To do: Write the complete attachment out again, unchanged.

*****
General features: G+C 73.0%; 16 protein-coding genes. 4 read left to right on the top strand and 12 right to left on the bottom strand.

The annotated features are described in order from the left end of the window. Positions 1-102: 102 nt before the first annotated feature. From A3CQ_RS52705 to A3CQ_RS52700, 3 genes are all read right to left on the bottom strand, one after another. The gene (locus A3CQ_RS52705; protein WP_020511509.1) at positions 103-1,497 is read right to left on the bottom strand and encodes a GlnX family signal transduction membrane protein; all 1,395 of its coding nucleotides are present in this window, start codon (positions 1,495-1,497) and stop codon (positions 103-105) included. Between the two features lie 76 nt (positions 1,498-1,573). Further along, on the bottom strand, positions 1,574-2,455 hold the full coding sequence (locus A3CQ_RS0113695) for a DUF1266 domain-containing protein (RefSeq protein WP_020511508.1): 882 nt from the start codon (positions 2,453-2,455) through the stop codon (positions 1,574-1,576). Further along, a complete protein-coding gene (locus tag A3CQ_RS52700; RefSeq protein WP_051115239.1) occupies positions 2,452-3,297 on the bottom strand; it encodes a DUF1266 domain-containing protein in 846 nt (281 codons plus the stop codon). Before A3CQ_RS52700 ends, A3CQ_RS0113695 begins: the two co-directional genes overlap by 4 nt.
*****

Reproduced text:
General features: G+C 73.0%; 16 protein-coding genes. 4 read left to right on the top strand and 12 right to left on the bottom strand.

The annotated features are described in order from the left end of the window. Positions 1-102: 102 nt before the first annotated feature. From A3CQ_RS52705 to A3CQ_RS52700, 3 genes are all read right to left on the bottom strand, one after another. The gene (locus A3CQ_RS52705; protein WP_020511509.1) at positions 103-1,497 is read right to left on the bottom strand and encodes a GlnX family signal transduction membrane protein; all 1,395 of its coding nucleotides are present in this window, start codon (positions 1,495-1,497) and stop codon (positions 103-105) included. Between the two features lie 76 nt (positions 1,498-1,573). Further along, on the bottom strand, positions 1,574-2,455 hold the full coding sequence (locus A3CQ_RS0113695) for a DUF1266 domain-containing protein (RefSeq protein WP_020511508.1): 882 nt from the start codon (positions 2,453-2,455) through the stop codon (positions 1,574-1,576). Further along, a complete protein-coding gene (locus tag A3CQ_RS52700; RefSeq protein WP_051115239.1) occupies positions 2,452-3,297 on the bottom strand; it encodes a DUF1266 domain-containing protein in 846 nt (281 codons plus the stop codon). Before A3CQ_RS52700 ends, A3CQ_RS0113695 begins: the two co-directional genes overlap by 4 nt.